Nearly 100 citizens hear from most Daleville municipal candidates at public forum

By Jan Murray

Nearly 100 citizens hear from most Daleville municipal candidates at public forum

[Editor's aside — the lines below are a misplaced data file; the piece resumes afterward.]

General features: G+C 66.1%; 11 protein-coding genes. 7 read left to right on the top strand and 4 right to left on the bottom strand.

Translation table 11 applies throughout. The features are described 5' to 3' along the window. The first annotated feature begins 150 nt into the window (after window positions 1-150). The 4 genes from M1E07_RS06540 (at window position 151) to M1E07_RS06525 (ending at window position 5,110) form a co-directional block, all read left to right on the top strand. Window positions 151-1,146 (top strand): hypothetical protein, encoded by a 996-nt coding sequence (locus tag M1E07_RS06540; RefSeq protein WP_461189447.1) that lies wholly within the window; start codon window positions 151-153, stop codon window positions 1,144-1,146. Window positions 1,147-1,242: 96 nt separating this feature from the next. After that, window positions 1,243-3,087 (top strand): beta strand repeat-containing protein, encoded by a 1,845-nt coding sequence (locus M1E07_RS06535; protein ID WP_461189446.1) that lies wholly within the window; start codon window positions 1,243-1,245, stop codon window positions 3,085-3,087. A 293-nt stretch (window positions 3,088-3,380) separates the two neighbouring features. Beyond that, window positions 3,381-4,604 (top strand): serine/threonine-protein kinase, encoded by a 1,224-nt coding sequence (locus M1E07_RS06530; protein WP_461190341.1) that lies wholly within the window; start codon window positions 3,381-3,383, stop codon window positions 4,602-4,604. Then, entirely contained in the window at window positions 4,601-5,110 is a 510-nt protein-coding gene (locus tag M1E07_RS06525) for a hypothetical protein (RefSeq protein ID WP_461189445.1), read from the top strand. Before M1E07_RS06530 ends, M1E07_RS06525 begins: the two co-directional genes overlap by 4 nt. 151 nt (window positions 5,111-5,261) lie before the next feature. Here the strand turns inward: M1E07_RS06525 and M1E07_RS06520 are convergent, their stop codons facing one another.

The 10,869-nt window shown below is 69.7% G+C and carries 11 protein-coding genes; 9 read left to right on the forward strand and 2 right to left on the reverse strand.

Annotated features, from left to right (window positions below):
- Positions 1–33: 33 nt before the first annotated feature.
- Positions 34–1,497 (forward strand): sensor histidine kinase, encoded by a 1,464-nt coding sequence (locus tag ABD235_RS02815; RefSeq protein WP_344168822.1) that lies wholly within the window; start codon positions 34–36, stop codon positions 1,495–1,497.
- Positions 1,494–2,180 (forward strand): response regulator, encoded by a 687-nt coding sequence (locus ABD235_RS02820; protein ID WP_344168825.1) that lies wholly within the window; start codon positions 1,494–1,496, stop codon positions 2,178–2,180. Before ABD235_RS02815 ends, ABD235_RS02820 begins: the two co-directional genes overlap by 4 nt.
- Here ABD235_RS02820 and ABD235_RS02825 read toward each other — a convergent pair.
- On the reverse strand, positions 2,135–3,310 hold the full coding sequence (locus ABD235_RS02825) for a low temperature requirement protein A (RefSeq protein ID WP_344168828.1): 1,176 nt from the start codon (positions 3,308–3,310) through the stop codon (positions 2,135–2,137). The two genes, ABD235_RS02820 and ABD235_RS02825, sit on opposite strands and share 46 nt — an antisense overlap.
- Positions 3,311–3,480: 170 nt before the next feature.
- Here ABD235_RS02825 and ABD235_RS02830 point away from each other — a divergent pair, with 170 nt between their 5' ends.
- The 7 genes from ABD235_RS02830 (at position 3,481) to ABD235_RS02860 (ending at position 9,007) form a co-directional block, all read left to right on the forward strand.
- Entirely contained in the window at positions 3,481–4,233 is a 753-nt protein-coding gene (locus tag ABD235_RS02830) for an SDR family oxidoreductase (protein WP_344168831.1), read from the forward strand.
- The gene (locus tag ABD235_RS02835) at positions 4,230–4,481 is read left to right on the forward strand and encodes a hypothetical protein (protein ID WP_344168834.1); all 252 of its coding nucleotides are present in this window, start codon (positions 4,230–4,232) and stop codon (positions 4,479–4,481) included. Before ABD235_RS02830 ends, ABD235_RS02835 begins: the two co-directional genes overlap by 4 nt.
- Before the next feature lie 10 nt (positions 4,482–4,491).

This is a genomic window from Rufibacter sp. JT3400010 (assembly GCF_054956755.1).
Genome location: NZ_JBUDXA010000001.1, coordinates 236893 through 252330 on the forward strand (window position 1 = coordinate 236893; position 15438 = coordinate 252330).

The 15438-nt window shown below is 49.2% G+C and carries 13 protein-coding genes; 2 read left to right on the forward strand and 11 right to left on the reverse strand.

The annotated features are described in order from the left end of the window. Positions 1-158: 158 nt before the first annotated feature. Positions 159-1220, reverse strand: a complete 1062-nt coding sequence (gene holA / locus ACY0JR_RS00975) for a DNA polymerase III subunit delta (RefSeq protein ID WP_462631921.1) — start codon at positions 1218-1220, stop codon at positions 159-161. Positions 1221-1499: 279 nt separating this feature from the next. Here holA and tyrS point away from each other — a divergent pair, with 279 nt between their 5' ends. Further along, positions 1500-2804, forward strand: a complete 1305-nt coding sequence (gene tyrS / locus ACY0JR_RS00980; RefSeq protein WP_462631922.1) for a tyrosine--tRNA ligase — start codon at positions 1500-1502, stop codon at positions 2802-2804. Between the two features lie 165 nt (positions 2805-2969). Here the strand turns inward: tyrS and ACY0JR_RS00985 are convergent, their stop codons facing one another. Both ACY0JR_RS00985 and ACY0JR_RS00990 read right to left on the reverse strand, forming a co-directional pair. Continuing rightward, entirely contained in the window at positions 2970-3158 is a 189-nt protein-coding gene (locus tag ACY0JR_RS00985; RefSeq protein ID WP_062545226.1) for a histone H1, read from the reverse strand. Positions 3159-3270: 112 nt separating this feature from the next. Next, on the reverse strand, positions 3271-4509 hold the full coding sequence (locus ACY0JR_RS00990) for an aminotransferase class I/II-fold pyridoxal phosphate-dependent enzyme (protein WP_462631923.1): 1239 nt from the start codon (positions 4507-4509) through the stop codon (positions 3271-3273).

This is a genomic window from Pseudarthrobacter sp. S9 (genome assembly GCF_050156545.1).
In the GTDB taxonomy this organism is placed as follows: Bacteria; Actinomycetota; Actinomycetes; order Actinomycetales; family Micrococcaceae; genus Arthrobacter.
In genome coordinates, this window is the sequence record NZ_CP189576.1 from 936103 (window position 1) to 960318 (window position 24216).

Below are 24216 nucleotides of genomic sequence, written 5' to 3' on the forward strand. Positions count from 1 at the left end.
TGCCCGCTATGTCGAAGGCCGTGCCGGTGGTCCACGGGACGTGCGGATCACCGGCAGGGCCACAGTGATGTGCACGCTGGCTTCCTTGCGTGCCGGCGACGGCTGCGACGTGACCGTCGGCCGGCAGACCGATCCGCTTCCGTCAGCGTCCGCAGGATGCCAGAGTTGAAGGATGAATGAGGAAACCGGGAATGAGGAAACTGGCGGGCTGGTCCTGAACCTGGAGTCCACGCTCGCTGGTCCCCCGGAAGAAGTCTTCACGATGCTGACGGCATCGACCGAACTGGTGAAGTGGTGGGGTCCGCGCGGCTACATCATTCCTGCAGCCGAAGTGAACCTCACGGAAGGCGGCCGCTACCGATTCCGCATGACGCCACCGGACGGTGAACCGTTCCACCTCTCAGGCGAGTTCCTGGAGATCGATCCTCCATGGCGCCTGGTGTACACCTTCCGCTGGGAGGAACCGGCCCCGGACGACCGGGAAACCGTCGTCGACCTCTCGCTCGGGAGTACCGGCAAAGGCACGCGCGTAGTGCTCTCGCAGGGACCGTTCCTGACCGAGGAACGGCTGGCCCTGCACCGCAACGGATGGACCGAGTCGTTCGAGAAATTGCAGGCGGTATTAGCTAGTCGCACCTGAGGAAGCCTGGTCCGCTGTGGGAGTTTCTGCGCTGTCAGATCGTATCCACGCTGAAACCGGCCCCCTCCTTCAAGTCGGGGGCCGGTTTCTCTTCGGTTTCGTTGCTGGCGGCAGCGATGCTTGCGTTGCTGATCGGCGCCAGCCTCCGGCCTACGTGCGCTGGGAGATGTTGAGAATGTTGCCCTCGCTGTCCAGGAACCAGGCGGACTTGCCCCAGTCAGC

Nearly 100 citizens turned out Thursday night, Aug. 18, for the 2016 Municipal Election Candidate Forum in Daleville.The Chamber of Commerce sponsored the public event, which was held at the IAM Union Hall.Each mayoral and city council candidate present had two minutes to make introductory statements before being asked a series of planned questions. After that portion of the program was done, then spectator-submitted questions were asked of the candidates.Present at the event were incumbent Mayor Claudia Wigglesworth, challengers Johnny Buchanan and Shana McVickers as well as council challenger Bobby Hardrick and incumbent council members Scott Moore, Kathryne Horace, Marvin Wise (appointed, but running for the first time) and Bob Slagle. Mr. Slagle arrived near program-end after an apparent flat tire delayed his arrival. Incumbent Councilman Alan Souders did not attend and was said to be sick. Mayoral candidate Jayme Stayton was also not in attendance due to a “prior engagement,” according to chamber officials.The City Council is elected at-large as opposed to places or districts, which means the top five vote getters will win a spot on the council.MAYORAL CANDIDATESIn her opening statement, Wigglesworth noted problems in a previous administration leading her to first run for mayor four years ago. She had served on the city council for one term at that time.“As a council member, I was frustrated that we never collectively prepared a budget. Frustrated that our city had no plan to determine spending priorities. I was disappointed that the Billy Adkins Community Center was a dump. Saddened that Culpepper Park received a failing grade on an inspection and thereby precluded the city from submitting for grants. I was shocked that the city council was on the hook to pay for a road re-surfacing project that we had never approved.“Our police department did not even have tasers…The rescue squad failed to file insurance claims and $155,000 worth of bad debt was written off. For those that shake their heads at the federal government for spending $100 on a hammer, how about an unapproved $6,000 office in an old well house that nobody needed? But, I didn’t resign as a city council member, I continued to work with adversity...”The current mayor said Daleville is the second largest city in Dale County with an operating budget in excess of $3.6 million. She said that with the input of the employees and department heads, city operations have changed dramatically in the last four years for the better.“We’ve spent four years putting a plan in place. That plan is not Claudia Wigglesworth’s plan. That plan started with the citizens. We sent out a survey—three years ago—asking for input (strengths, weaknesses, etc.). She said the Comprehensive Plan is on the city’s website for anyone to view and she looks forward to serving as mayor another four years as officials continue to put the plan into action for the betterment of the city.Wigglesworth feels that communication with citizens is still something that needs improvement and that is a huge concern for her. She referenced the city’s updated website, the Facebook page, Discover Daleville, the local newspaper, public meetings and other sources.“I think there are a lot of great, talented people in Daleville and if we can just come together, many of the things we need to get done, will get done easier,” Wigglesworth said, adding that increasing the city’s population is of utmost importance in order to bring forth economic and business growth.School board member Buchanan is making his first bid for mayor. He said he has lived in Daleville for 28 years and he would be happy to serve the community as mayor and that if elected he would retire from his 37-year civil service career and be a full-time mayor.Buchanan said he has two concerns in Daleville—a nursing home and a swimming pool. He noted that other small towns have their own nursing home and the city could have its own. Plus, he said that a municipal pool would allow people to be better trained in swimming and that drownings would decrease. He said he would also like to see a lot of improvements in Daleville, but he is more concerned with “keeping what we actually have” and become stable without Fort Rucker should the post be closed at some point as well as work on infrastructure and schools.First-time office seeker McVickers told the crowd, “I am just a citizen like you guys. My profession, I am an EMT…I think there’s a lot that can be done in this city and together we can do it. It’s not just one person, it’s all of us.”Her answer to the question of why she wants to be mayor, McVickers said, “Because I see a lot of things that could be done, that need to be done. I don’t think the current government is bringing us together as a community like they should…How can we promote our city if we don’t first promote the businesses and people inside the city…”McVickers said she doesn’t have much experience working with government or civic organizations, but to her the most important concerns include reprioritizing funding. She said call into question the building of two new ball fields and some issues with the schools. McVickers also said there should be more promotion of local businesses.CITY COUNCIL CANDIDATESHardrick said he had not prepared a speech, but told the crowd that “you see what you get” and that before he would ever violate the public’s trust he would resign. In response to questions, Hardwick said he had served on the public housing authority for many years and he simply has an interest in serving the public.“I don’t want to be mayor or a figurehead, I just like doing work behind the scenes and am joyful doing that,” he said, adding that he wanted to see improvements in the city’s sewage services, particularly in the Hilltop Subdivision, as well as improve relations between the police department and the community, plus bring more businesses into the community.Horace told the forum attendees that she is an educator, having worked with the city schools since 1985. She said the last four years of service on the council has been interesting, painful at times, but overall fulfilling and humbling.“I’m running to continue to achieve a vision. Some of my objectives are to continue to make Daleville a better place to live and to make it an impressive city; to continue to update and implement city policies, such as the Comprehensive Plan,” Horace said. “The Comprehensive Plan had not been rewritten since 1999…The Comprehensive Plan is a guide for the direction that the city is going.”The councilwoman also said she wants the city to stay progressive and she will continue supporting the public safety department and the school system, continue to encourage economic development, the ongoing sidewalk addition projects, the new ball fields at Culpepper Field, the city’s relationship with Fort Rucker, the senior citizens programs and the recreation department.Moore said as a Realtor he has the opportunity to meet many people looking for a place to live and he does all he can to make sure they choose Daleville.“I’m vitally interested in the progress of our city. After all, my business relies on it. I promise you that if re-elected I will do everything to ensure Daleville’s growth over the next four years. I pledge to work with you and for you to make our community a better place to live,” Moore said. In his closing comments, the multi-term councilman said that current city officials work well together and that in the last four years more has been accomplished than at any other time during his previous 12 years of service on the council. He also said it is great to have a plan and actually be using it. “All of us together can make this work,” he said.Wise was appointed to the city council in April 2015 after the sudden resignation of Jimmy Seaton who had been elected in 2012.Wise talked of growing up in a small town and having made his home in Daleville for over 30 years following his service in the military and career in aviation maintenance. He listed his work with the IAM Union, the United Way, March of Dimes, the Red Cross, Girl Scouts, the city Water Board and the Level Plains Lions Club.Wise stressed that the new ball fields being built at Culpepper Field will bring in more revenue for the city and the small businesses within. Improvements and activities through the recreation department will also help increase population, business and jobs for Daleville. And, he said, while Fort Rucker is very important, the city must become self-sustaining so that should something happen to the post the city would survive.Citizens were encouraged by all candidates to be more active in city government and attend city council meetings and other public meetings.Although long-time councilman Slagle did arrive late he did say it is important for citizens and businesses to understand that there are limited dollars and city officials have to develop a hierarchy of needs and to do that it is important for city leaders to hear from their constituents.“We can’t address it (issues, concerns) unless you have it put on the agenda so we can look it…It’s very easy to get things done when we’ve got the right people, at the right time…”All of the current council members and the incumbent mayor noted the need for a larger population in the city in order to attract more business, including a much talked about second grocery store. It was explained that several potential businesses from grocery stores to drug stores had chosen not to locate in the city because of low population numbers, even though traffic counts through the main thoroughfare to Fort Rucker—Daleville Avenue—are as high as 17,000 cars per day. Current officials also stressed that the current work implementing the updated Comprehensive Plan and the newly passed Zoning Ordinance must continue in order to keep the city progressing and bring the citizen’s desired growth and prosperity to fruition.In addition, city officials stressed that a strong Chamber of Commerce is very important to the growth of Daleville’s business and population.